Sooner or later, Parkinson's Disease is going to get you

When you think of Parkinson’s Disease, what’s your first thought? You most likely move right to the tremors. It makes sense because the image is so stark and the visual is always right in your face.

When you get past the tremors, issues with balance are probably next. Can you picture someone trying to walk in a straight line or moving slowly to avoid a fall? It’s a big part of the Parkinson’s experience.

But what about the underlying symptoms of the disease. What are some of the things that you can’t see but have a major effect on your life?

There’s a vitamin deficiency that is a possible link to Melanoma. There’s also constipation which can lead to a variety of gastro issues.

I’ve had stomach problems for about five years. We’ve tried a number of solutions to regulate them with mixed results. I’ve used everything from Metameusil and Miralax to fiber supplements and Linzess. While they help in keeping me somewhat regular, the side effects have been worse than the original issues.

About three years ago I started getting Diverticulitis attacks. While they were considered minor and could be handled with antibiotics, they didn’t seem minor to me.

It came to a head last year. I had three episodes that sent me to either the emergency room or an urgent care facility. There were a couple of others that were handled by telehealth. Plus, the constant antibiotics were doing a major number on my stomach.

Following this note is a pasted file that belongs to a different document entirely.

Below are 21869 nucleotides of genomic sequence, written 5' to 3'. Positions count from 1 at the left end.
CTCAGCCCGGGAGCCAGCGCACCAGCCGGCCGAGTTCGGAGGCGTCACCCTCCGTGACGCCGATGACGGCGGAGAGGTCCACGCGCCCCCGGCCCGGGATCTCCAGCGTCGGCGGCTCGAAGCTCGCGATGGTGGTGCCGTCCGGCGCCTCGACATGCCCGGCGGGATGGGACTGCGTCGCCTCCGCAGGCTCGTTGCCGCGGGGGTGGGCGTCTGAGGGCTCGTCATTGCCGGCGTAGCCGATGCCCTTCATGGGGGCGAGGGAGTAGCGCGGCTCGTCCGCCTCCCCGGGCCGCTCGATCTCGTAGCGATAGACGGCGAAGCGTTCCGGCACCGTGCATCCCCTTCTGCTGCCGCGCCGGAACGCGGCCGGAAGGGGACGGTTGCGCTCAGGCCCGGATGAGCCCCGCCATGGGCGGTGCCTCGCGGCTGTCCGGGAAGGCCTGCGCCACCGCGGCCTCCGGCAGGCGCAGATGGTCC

Enough eventually became more than enough. It was time for a change. Drastic times call for drastic measures…or something less cliche.

SURGERY!!

About three weeks ago I went under the knife for a little procedure. They said it was minor but I told them taking out more than a foot of infected colon doesn’t sound minor to me. I also told them that a four-night stay in the hospital can’t be too minor. When I tripled down and said minor surgery is when it happens to someone else, there was a lot of eye-rolling, including my own.

So back to the Parkinson’s connection, I asked my neurologist if this was due to the disease? Her response:

“Probably some of it. But maybe, just maybe you should change your diet of pizza, cheese, popcorn and ice cream and try more water and vegetables.”

Damn! What’s with these snarky doctors? That’s my job.

But overall, it looks like I’m going to be okay. The recovery is going on schedule. Some say it’s three weeks while others say it may take two months to get back to normal. I’m probably trending somewhere in between, I did go outside for about an hour yesterday. It was the first time out of the house since the surgery. I take it as a good sign.

As for Parkinson’s, this is the first time in the ten years since my diagnosis that I’ve had any significant damage. I realize how lucky I am in that regard. I also know that due to the nature of the disease that there will eventually be a next time. Hopefully, that will be later than sooner. I don’t know the when or what it will be but I’m prepared….sort of. Bring it on!

Related Post: Parkinson’s doesn’t mean the end of your life

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    Howard Moore

    Every five years or so I decide to update this section. I can't believe I've been doing this for close to ten years. The last time I did this I was close to sixty years old. Now I'm just a few months away from the big 7-ZERO. Scary AF!!! I'm pretty sure I won't be doing an update when I hit 80, but you never know. But until then, lets just be grateful.

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